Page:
Scotland produced perhaps the greatest skeptic that ever lived, David Hume. He applied a thoroughness and rigor to his doubt and skepticism that few take. His effort to provide a solid reason to doubt religion was taken to an extreme. In trying to cast doubt on what could be believed, he doubted whether cause and effect could be knowable. Hume gave one example of when one billiard ball hits another, all we really know is that one moves and then the other moves, but what causes the motion, Hume maintained that we cannot be sure. Hume was trying to eliminate all faith by rigorous skepticism.
His view is one that is widely held today. Many today would agree with the last sentence in his book An Enquiry Concerning Human Understanding, which ends with this:
“If we take in our hand any volume; of divinity of school of metaphysics, for instance; let us ask, Does it contain any abstract reasoning concerning quantity or number? No. Does it contain any experiential reasoning concerning matter of fact and existence? No. Commit it to the flames: for it can contain nothing but sophistry and illusion.”
What Hume is saying is that we should not consider any book or idea on which we cannot do a scientific experiment. Can we measure it with numbers? Can we experience an objective fact in a repeatable test? If no, then the work might as well be burned, for it contains nothing but smooth words and illusions.
Of course, this is the position held by many today. They believe that if we can’t count it or do a repeatable experiment with some sort of instrument to measure it, then we’re dealing with a useless endeavor. Today they might add “Can we make money with it?” but the idea is similar. This would wipe out all religion and most any other belief system.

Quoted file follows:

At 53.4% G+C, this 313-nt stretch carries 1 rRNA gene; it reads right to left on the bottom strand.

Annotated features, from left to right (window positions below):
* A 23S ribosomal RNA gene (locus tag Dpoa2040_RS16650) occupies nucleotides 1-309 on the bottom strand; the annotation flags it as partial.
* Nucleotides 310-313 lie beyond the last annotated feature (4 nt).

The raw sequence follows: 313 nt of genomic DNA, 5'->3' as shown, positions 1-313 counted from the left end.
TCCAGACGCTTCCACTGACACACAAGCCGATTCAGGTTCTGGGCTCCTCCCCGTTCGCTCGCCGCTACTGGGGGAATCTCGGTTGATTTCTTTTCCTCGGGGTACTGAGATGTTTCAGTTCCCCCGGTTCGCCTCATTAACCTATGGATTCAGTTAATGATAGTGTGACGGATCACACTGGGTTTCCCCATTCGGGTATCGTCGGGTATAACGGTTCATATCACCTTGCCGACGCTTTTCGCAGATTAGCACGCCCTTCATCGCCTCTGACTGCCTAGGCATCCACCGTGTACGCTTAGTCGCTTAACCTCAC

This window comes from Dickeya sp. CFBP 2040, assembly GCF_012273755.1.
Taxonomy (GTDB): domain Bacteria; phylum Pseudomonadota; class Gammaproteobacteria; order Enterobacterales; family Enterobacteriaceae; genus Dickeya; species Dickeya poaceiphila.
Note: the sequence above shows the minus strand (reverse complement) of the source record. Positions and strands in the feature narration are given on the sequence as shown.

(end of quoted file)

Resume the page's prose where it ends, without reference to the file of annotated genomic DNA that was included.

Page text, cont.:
It also shows the blindness of Hume and all moderns who hold to this view. In Hume’s desire to exorcise all religion, he slit his own throat. If we take Hume at his word, then let’s put his own work to the test. Does Hume’s book contain any reasoning concerning quantity or number? No. Does Hume’s words contain any experiential reasoning concerning facts of existence? No. Then commit Hume’s work to the flames, for it contains nothing but sophistry and illusion.
Well, perhaps we should hold off on the fire for a bit, for Hume’s work is good for something. Hume, and the other modern skeptics that would hold this view, show themselves to be self-refuting. Where is the scientific proof that all truth is only proven by scientific proofs? In fact, the skeptics that hold so much to science are holding a philosophical position without realizing it, and since they don’t study philosophy they are blind to the contradiction. Even David Hume, who was a brilliant man, let his passion for eliminating faith get in the way of his logic. In the end, we can learn from his self-refuting argument.